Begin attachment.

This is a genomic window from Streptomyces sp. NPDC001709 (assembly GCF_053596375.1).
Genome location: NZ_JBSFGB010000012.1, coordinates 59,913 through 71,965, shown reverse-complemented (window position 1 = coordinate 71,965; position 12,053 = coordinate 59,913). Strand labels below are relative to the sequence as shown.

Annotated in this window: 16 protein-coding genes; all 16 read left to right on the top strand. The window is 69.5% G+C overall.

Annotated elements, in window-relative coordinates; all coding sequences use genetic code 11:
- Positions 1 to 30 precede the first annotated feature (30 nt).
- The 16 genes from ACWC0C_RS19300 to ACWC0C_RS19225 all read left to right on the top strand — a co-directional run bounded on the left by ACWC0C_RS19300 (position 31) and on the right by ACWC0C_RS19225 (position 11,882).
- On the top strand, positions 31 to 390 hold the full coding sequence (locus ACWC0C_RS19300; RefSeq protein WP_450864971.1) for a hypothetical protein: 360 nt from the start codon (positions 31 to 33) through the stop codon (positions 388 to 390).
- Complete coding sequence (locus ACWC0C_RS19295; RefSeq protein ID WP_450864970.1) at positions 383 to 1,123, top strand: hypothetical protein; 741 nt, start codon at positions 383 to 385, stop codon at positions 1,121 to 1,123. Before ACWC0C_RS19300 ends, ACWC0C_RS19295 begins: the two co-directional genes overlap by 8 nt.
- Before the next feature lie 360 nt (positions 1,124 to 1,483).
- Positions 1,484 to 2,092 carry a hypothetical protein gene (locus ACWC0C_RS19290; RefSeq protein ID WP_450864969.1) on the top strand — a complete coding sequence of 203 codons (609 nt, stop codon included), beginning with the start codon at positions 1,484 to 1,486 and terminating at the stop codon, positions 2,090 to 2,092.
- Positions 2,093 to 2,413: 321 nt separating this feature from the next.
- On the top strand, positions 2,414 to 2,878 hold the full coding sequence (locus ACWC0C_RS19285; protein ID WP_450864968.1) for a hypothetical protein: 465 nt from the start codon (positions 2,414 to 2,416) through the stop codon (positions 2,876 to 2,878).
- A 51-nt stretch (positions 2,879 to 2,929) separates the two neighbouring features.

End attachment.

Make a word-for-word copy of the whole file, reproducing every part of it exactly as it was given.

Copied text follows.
This is a genomic window from Streptomyces sp. NPDC001709 (assembly GCF_053596375.1).
Genome location: NZ_JBSFGB010000012.1, coordinates 59,913 through 71,965, shown reverse-complemented (window position 1 = coordinate 71,965; position 12,053 = coordinate 59,913). Strand labels below are relative to the sequence as shown.

Annotated in this window: 16 protein-coding genes; all 16 read left to right on the top strand. The window is 69.5% G+C overall.

Annotated elements, in window-relative coordinates; all coding sequences use genetic code 11:
- Positions 1 to 30 precede the first annotated feature (30 nt).
- The 16 genes from ACWC0C_RS19300 to ACWC0C_RS19225 all read left to right on the top strand — a co-directional run bounded on the left by ACWC0C_RS19300 (position 31) and on the right by ACWC0C_RS19225 (position 11,882).
- On the top strand, positions 31 to 390 hold the full coding sequence (locus ACWC0C_RS19300; RefSeq protein WP_450864971.1) for a hypothetical protein: 360 nt from the start codon (positions 31 to 33) through the stop codon (positions 388 to 390).
- Complete coding sequence (locus ACWC0C_RS19295; RefSeq protein ID WP_450864970.1) at positions 383 to 1,123, top strand: hypothetical protein; 741 nt, start codon at positions 383 to 385, stop codon at positions 1,121 to 1,123. Before ACWC0C_RS19300 ends, ACWC0C_RS19295 begins: the two co-directional genes overlap by 8 nt.
- Before the next feature lie 360 nt (positions 1,124 to 1,483).
- Positions 1,484 to 2,092 carry a hypothetical protein gene (locus ACWC0C_RS19290; RefSeq protein ID WP_450864969.1) on the top strand — a complete coding sequence of 203 codons (609 nt, stop codon included), beginning with the start codon at positions 1,484 to 1,486 and terminating at the stop codon, positions 2,090 to 2,092.
- Positions 2,093 to 2,413: 321 nt separating this feature from the next.
- On the top strand, positions 2,414 to 2,878 hold the full coding sequence (locus ACWC0C_RS19285; protein ID WP_450864968.1) for a hypothetical protein: 465 nt from the start codon (positions 2,414 to 2,416) through the stop codon (positions 2,876 to 2,878).
- A 51-nt stretch (positions 2,879 to 2,929) separates the two neighbouring features.